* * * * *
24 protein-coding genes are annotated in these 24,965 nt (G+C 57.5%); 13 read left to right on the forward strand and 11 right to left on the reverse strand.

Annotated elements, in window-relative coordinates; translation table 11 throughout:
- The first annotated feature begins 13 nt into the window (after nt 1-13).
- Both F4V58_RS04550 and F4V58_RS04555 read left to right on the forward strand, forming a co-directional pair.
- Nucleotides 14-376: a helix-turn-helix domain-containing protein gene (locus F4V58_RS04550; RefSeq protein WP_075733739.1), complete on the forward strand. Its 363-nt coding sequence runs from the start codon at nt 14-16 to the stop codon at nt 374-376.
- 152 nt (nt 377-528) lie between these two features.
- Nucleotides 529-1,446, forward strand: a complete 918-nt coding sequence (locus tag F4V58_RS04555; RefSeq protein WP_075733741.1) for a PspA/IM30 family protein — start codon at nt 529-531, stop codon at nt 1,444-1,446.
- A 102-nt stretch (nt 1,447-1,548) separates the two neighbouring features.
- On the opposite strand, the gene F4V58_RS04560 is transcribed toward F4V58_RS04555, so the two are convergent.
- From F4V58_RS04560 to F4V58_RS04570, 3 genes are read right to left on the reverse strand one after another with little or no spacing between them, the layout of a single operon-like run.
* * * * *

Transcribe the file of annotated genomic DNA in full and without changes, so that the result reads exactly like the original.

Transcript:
24 protein-coding genes are annotated in these 24,965 nt (G+C 57.5%); 13 read left to right on the forward strand and 11 right to left on the reverse strand.

Annotated elements, in window-relative coordinates; translation table 11 throughout:
- The first annotated feature begins 13 nt into the window (after nt 1-13).
- Both F4V58_RS04550 and F4V58_RS04555 read left to right on the forward strand, forming a co-directional pair.
- Nucleotides 14-376: a helix-turn-helix domain-containing protein gene (locus F4V58_RS04550; RefSeq protein WP_075733739.1), complete on the forward strand. Its 363-nt coding sequence runs from the start codon at nt 14-16 to the stop codon at nt 374-376.
- 152 nt (nt 377-528) lie between these two features.
- Nucleotides 529-1,446, forward strand: a complete 918-nt coding sequence (locus tag F4V58_RS04555; RefSeq protein WP_075733741.1) for a PspA/IM30 family protein — start codon at nt 529-531, stop codon at nt 1,444-1,446.
- A 102-nt stretch (nt 1,447-1,548) separates the two neighbouring features.
- On the opposite strand, the gene F4V58_RS04560 is transcribed toward F4V58_RS04555, so the two are convergent.
- From F4V58_RS04560 to F4V58_RS04570, 3 genes are read right to left on the reverse strand one after another with little or no spacing between them, the layout of a single operon-like run.